The speedy manner of the passage of the bill in the House and the Senate gives the impression of strong vested interests. PBAT had in the past advocated the adoption of the old national anthem in place of the current anthem. In 2011, Mr. Tinubu, as the leader of one of the main opposition parties, called for the re-adoption of the then old anthem in place of the current one. “Abandoning the post-independence anthem, which arguably evoked a strong spirit of patriotism and brotherliness, to compose a very drab replacement, is far less inspirational”, Tinubu said during a speech at the Nigerian Institute of Policy and Strategic Studies, Kuru, Jos, Nigeria. During the Presidential campaign, candidate Tinubu also expressed the hope to return to the old anthem.

There is a strong position that the change is a result of a personal vendetta between PBAT and former President Olusegun Obasanjo that has informed the PBAT desire to want to erase one of the legacies of then General Olusegun Obasanjo - the newly changed National Anthem. With an executive pocketed legislature, the wish of PBAT is always a done deal and this is worrying for Nigeria’s future.

So, it is understandable when, in his normal cavalier style, Godswill Akpabio, the President of the Senate, while addressing PBAT as he prepared to address the joint session of the NASS to mark his first completed year in office, noted: “Of all the significant things you have done, I think one of the most important is to take us back to our genealogy; the genealogy of our birth. That though we may belong to different tribes, though we have different tongues, in brotherhood we must stand. Whether in the field of battle or politics, we must hail Nigeria. The best place to start this revolution is the National Assembly where we have the elected representatives of the people.” Akpabio seemed to have suggested that this was a first year in administration gift to PBAT.

Floating around on social media has been the justification being suggested that the 2014 national conference under President Goodluck Jonathan had called for a reversion to the old national anthem. If this were to be the case, the question is why PBAT is not prioritising many of the salient constitutional issues put forward at the time as needing changes. Maybe soon, the full pictures and reasons will unravel.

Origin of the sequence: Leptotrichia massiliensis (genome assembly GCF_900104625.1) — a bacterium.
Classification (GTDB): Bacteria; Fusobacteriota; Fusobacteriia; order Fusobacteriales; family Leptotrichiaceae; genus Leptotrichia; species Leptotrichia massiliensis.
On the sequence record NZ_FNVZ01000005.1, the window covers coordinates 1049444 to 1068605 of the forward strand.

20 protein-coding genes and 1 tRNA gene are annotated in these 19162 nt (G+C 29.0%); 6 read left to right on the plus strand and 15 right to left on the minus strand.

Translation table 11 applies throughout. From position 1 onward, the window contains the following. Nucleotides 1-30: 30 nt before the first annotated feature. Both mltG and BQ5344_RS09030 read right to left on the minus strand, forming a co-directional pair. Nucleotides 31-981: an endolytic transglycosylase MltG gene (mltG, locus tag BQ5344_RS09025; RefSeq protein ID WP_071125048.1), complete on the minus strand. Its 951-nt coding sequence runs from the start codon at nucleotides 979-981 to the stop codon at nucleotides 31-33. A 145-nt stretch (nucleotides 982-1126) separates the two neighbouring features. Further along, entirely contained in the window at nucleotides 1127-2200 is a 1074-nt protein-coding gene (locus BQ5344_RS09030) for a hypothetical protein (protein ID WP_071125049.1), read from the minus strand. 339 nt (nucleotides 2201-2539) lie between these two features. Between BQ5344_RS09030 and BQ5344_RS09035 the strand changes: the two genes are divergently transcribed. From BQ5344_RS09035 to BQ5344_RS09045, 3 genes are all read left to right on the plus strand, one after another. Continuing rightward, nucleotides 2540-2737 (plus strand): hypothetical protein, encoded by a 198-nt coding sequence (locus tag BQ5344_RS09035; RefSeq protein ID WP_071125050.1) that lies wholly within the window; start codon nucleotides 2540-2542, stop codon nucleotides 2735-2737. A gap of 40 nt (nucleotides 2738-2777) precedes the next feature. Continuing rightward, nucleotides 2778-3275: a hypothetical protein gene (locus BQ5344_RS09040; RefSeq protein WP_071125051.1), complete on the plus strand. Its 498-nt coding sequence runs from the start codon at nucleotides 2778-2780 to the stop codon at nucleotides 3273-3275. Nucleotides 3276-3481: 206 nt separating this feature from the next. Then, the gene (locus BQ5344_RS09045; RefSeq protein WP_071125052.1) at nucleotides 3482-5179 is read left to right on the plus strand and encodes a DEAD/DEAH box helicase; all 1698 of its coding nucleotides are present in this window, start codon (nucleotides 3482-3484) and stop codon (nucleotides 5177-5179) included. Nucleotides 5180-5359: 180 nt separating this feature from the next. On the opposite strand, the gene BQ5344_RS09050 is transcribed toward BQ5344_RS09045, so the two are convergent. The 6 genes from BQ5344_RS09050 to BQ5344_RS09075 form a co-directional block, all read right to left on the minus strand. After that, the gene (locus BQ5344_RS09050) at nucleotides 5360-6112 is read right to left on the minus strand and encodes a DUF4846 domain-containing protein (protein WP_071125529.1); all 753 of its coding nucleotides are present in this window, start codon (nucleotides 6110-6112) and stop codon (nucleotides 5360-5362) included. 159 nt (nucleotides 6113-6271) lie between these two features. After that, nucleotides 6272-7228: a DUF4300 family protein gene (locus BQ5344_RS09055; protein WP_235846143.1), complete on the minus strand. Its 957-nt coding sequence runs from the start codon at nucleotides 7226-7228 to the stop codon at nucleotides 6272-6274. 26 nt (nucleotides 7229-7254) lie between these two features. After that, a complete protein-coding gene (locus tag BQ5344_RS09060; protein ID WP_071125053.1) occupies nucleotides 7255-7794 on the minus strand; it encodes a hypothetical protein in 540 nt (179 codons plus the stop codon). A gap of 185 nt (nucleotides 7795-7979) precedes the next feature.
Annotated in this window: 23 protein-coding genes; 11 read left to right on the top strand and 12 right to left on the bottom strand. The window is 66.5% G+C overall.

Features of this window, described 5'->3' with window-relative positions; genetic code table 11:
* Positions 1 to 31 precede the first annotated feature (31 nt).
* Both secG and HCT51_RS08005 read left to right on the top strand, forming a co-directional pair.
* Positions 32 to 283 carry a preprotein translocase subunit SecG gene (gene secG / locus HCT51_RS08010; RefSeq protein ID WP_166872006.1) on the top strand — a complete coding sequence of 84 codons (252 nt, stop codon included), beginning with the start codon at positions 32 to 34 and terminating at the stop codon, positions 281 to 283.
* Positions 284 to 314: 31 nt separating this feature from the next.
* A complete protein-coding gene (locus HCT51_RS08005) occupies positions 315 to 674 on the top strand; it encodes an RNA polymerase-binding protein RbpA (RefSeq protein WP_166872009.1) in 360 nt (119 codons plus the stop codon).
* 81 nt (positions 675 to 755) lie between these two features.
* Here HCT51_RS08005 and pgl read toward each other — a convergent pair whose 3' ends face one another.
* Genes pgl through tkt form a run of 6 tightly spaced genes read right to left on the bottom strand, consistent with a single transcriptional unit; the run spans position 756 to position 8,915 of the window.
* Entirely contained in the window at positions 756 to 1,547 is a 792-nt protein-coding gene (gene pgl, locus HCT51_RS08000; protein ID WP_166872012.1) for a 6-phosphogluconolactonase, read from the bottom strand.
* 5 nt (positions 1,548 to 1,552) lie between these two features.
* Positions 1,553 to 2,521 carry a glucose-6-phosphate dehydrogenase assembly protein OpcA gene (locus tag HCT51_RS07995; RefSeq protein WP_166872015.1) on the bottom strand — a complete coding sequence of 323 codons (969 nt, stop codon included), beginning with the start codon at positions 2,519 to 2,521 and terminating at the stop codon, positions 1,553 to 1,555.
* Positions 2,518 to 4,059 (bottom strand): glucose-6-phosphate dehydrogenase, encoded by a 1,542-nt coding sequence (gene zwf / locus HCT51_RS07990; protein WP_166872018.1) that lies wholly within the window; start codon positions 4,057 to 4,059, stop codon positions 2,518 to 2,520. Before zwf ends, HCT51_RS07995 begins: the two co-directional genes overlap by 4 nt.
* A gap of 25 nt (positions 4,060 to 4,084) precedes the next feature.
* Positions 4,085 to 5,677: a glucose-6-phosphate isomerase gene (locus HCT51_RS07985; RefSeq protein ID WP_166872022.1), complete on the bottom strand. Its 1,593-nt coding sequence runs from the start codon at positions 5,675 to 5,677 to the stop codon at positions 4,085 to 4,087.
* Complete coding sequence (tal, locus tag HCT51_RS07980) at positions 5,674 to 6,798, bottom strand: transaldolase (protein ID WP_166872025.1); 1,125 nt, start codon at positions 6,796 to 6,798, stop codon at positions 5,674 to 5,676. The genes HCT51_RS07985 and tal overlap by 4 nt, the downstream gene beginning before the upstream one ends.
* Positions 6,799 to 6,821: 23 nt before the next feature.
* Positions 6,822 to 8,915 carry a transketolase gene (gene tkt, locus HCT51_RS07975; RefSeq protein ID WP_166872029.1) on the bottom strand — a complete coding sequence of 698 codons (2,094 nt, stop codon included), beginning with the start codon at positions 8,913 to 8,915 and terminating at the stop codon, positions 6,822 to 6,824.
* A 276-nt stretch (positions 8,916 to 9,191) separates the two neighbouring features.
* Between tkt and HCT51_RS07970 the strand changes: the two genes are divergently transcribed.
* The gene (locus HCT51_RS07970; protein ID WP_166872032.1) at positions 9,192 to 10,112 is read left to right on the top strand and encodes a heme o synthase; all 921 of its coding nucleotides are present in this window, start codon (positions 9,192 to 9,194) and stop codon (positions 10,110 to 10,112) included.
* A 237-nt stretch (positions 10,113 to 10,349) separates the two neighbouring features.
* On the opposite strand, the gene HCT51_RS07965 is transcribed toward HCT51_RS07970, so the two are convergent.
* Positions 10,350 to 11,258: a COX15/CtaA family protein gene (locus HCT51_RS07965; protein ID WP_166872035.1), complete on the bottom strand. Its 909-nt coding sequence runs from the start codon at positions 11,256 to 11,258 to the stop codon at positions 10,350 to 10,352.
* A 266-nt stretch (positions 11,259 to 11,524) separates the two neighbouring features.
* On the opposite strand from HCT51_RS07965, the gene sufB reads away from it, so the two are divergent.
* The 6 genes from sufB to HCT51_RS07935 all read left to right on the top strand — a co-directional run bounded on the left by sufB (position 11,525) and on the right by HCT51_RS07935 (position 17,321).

The yearning concern is whether the changing backwards to the old national anthem is our national priority at the end of PBAT’s first year in office. There is the concern on why this change was undemocratically rushed through the NASS in a week as if Nigerians, at large, do not deserve consultations because they have elected occupants of the NASS.

Would have been been great if the NASS was addressing Nigeria’s leadership deficit and the current inability to radically reduce corruption, repossess thefts from national patrimony with a boost on efficient gross national production. Which Nigerians complained to the NASS that a new national anthem is needed? Nigerians are facing serious socio-economic problems, corruption and insecurity challenges, and the NASS are prioritising, with a rush, a retrogressive move to reintroduce a colonial anthem. Change should be progressive and not retrogressive. Prioritising the change of one national song for an older one - does not show national seriousness. It does not demonstrate leadership.

Furthermore, there are words in the old anthem that are problematic. For instance, the Yoruba, Igbo, Fulani, Ijaw, Ibibio, Hausa, Tiv, Idoma, etc., are described as tribes. These are nationalities that are respectively bigger than many European states accepted as nations. It is denigrating and insulting to the national psyche to refer to Nigeria’s different nationalities as “tribes”. In Anthropology, a tribe is a band of people with rudimentary organisational structures though larger than a family. Are the English a tribe? Definitely, one cannot call the Yoruba who are of the magnitude of well over 50 million in the larger world with sophisticated pre-colonial structures, as a tribe.

If we have the luxury of wanting a change of anthem, it would have been useful to call on all Nigerians to compete on the lyrics and the tune for a new song. It is retrogressive to lazily and lackadaisically drop what Nigeria had since 1978 for some vague reasons and replace it with what colonial powers bequeathed. This is more so, when the teaming unemployed youth of Nigeria were born into the use of “Arise O Compatriots” that was not only written by Nigerians but recognises Nigeria’s history, including its unfortunate civil war that all agree should not be repeated. The “brotherhood” that PBAT is emphasizing in the colonial bequeathed anthem did not prevent the 1967-70 civil war that had tremendous loss of the lives of brothers and even sisters.

The jettisoned anthem did not produce the level of corruption ravaging our country and neither will the colonial anthem heal our land. It is the correction of our leadership deficit for it to radically reduce corruption and deftly handle the hostile external dynamics that can start to cure our underdevelopment and the failure in putting Nigerians on the path towards utmost freedom. Singing to a national anthem can be a rallying call on citizens to make sacrifices in the interest of all with respect to international competitions, including wars. But the patriotic zeal only evinces the desired loyalty of being ready to die for one’s country if governance is of a quality of performance that puts the core of material and human rights needs of people on the table.

*Babafemi A. Badejo, former Deputy Special Representative of the UN Secretary-General for Somalia and currently a Legal Practitioner and Professor of Political Science and International Relations at Chrisland University, Abeokuta.